A heartfelt effort to transform Beaty's celebrated monologue into a picture book undermines the source material's power, despite the contributions of Collier's stunning collage-and-watercolor artwork. A father and son play "KNOCK KNOCK" every morning, Papa knocking on the door to awaken him and the boy jumping into his arms. Both picture book and monologue open with this recollection and then reflect on the boy's profound loss when his beloved father is suddenly gone; but while the latter text explains that this is due to the father's incarceration, in picture-book form, his absence is unexplained until an author's note in the backmatter. Not only is this potentially confusing and alarming, it also robs the text of one of its most powerful elements: when the boy visits his father in prison and must "KNOCK KNOCK" on the glass between them. In the monologue, Beaty says that he had to learn to father himself and give himself the words his father didn't give to him. In this adaptation, the boy's mysteriously absent father writes a loving letter filled with fatherly advice, but it omits the monologue's lines about fighting poverty and racism and not allowing a father's choices to define the child. Absent the critical back story, this picture book feels incomplete. A valiant effort that falls short of its source's fearless honesty and passion. (Picture book. 4-8) Copyright Kirkus 2013 Kirkus/BPI Communications.All rights reserved.
Publishers Weekly Reviews 2013 October #2
Beaty's spoken-word performance about a childhood lived in the shadow of incarceration can be seen online, and its impact is powerful. This print version, meant for a younger audience, is gentler but equally affecting. Collier's (Fifty Cents and a Dream) watercolor collages capture the sadness of a thoughtful African-American boy whose father disappears and whose mother will not say where he has gone. The "knock knock" of the title stands for the game played by the boy and his father in happier times: "He goes knock knock on my door, and I pretend to be asleep till he gets right next to the bed." But when his father disappears, "the knock never comes." The boy writes to his father, but lets the letter sit instead of sending it; eventually, his father writes to him, turning "knock knock" into a symbol of possibility: "Knock knock down the doors that I could not." By sharing his experience, explained in an afterword, Beaty lends his voice to children struggling with the absence of a parent and the grief that goes with it. Ages 3-6. Illustrator's agent: Marcia Wernick, Wernick & Pratt. (Dec.) [Page ]. Copyright 2013 PWxyz LLC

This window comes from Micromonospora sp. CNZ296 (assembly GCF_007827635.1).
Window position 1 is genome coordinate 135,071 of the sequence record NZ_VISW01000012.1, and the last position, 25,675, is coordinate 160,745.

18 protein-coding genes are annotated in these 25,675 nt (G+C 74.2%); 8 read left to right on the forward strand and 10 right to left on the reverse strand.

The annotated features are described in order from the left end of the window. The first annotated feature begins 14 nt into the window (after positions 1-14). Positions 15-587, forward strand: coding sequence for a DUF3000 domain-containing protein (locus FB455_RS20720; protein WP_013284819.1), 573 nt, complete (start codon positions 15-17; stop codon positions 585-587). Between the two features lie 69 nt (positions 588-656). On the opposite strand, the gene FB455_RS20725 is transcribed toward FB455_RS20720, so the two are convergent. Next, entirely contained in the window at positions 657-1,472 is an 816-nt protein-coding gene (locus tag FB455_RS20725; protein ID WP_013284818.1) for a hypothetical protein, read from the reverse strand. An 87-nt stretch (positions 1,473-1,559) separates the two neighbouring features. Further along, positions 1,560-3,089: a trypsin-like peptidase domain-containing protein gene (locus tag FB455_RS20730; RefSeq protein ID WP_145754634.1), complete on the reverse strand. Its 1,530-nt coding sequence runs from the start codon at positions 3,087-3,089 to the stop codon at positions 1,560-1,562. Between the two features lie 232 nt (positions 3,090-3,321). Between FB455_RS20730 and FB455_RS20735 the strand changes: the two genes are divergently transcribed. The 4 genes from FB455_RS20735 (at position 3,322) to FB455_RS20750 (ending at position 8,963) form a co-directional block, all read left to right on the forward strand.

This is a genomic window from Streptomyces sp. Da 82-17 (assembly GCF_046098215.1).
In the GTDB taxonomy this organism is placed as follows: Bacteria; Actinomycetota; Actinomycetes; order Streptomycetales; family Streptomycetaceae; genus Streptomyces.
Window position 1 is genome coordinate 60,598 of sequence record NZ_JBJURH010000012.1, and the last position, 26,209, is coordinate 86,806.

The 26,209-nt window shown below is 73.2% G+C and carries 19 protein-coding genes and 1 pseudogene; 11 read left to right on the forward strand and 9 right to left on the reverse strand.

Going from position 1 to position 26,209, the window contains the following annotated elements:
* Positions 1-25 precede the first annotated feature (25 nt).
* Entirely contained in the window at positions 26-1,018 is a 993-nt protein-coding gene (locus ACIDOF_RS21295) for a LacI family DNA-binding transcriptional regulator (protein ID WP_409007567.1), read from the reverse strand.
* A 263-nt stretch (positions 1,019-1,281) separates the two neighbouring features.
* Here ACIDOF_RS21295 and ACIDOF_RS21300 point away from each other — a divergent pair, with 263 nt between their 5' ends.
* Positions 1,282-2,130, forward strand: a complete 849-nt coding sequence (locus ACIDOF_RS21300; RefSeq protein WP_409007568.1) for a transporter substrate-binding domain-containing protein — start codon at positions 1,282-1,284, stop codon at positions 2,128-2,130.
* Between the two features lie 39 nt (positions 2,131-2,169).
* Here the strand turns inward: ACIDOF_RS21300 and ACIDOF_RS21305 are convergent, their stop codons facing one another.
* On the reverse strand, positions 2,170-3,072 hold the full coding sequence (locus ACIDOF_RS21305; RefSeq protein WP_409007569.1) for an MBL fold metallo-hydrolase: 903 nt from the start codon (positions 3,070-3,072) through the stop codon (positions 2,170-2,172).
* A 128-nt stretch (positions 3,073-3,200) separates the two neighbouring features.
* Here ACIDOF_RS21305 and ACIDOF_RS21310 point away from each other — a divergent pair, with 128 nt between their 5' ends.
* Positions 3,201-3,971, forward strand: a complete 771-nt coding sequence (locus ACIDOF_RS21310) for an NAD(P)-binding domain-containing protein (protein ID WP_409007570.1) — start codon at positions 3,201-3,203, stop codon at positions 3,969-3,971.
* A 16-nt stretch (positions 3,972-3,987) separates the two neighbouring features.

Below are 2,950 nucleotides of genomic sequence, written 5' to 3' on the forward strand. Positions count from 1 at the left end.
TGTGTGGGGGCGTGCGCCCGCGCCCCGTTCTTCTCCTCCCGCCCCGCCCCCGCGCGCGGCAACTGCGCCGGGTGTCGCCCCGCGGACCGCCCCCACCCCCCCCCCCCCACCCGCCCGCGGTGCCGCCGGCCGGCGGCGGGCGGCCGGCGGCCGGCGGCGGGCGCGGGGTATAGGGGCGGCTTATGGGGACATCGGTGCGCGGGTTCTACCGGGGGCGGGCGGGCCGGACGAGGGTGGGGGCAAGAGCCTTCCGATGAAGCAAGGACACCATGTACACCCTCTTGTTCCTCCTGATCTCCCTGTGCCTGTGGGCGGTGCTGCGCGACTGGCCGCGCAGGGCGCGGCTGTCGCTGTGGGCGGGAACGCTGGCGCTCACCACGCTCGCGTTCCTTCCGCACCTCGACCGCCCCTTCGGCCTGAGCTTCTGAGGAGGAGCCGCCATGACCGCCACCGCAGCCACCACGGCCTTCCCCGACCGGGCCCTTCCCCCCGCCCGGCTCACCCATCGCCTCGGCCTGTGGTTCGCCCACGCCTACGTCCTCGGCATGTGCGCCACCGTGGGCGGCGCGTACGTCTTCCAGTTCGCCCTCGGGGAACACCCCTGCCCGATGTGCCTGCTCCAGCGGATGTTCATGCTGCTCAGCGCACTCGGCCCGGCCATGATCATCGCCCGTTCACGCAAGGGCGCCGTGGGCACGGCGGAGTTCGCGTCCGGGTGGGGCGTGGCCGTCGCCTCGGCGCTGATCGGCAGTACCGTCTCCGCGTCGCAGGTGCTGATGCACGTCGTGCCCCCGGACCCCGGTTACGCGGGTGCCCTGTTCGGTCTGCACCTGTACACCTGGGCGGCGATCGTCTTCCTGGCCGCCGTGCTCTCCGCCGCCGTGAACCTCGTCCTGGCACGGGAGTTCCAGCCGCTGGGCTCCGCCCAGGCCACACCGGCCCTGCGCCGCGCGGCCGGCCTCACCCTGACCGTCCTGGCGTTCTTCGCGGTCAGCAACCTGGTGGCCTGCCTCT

School Library Journal Reviews 2013 October
K-Gr 3--Beaty tells a poignant, heart-wrenching tale of love, loss, and hope. A boy narrates how every morning he and his father play the Knock Knock game. He feigns sleep while his father raps on the door until the boy jumps into his dad's arms for a hug and an "I love you." One day, there is no knock. Left with his mother, the child deeply misses his papa and writes to him for advice, receiving a moving letter in return. Collier's watercolor and collage illustrations enhance the nuanced sentiment of the text. Following the protagonist's journey from a grief-stricken child to an accomplished strong adult, the lifelike images intermingle urban and domestic backgrounds with the symbolic innerscape of the narrator. As the boy writes the letter and tosses paper airplanes out the window, he glides out on a life-size paper plane expressing his plea, "Papa, come home, 'cause there are things I don't know, and when I get older I thought you could teach me." Author's and illustrator's notes at the end of the book elaborate on the personal meaning of this eloquent story that speaks especially to children who are growing up in single-parent homes.--Yelena Alekseyeva-Popova, formerly at Chappaqua Library, NY [Page 76]. (c) Copyright 2013. Library Journals LLC, a wholly owned subsidiary of Media Source, Inc. No redistribution permitted.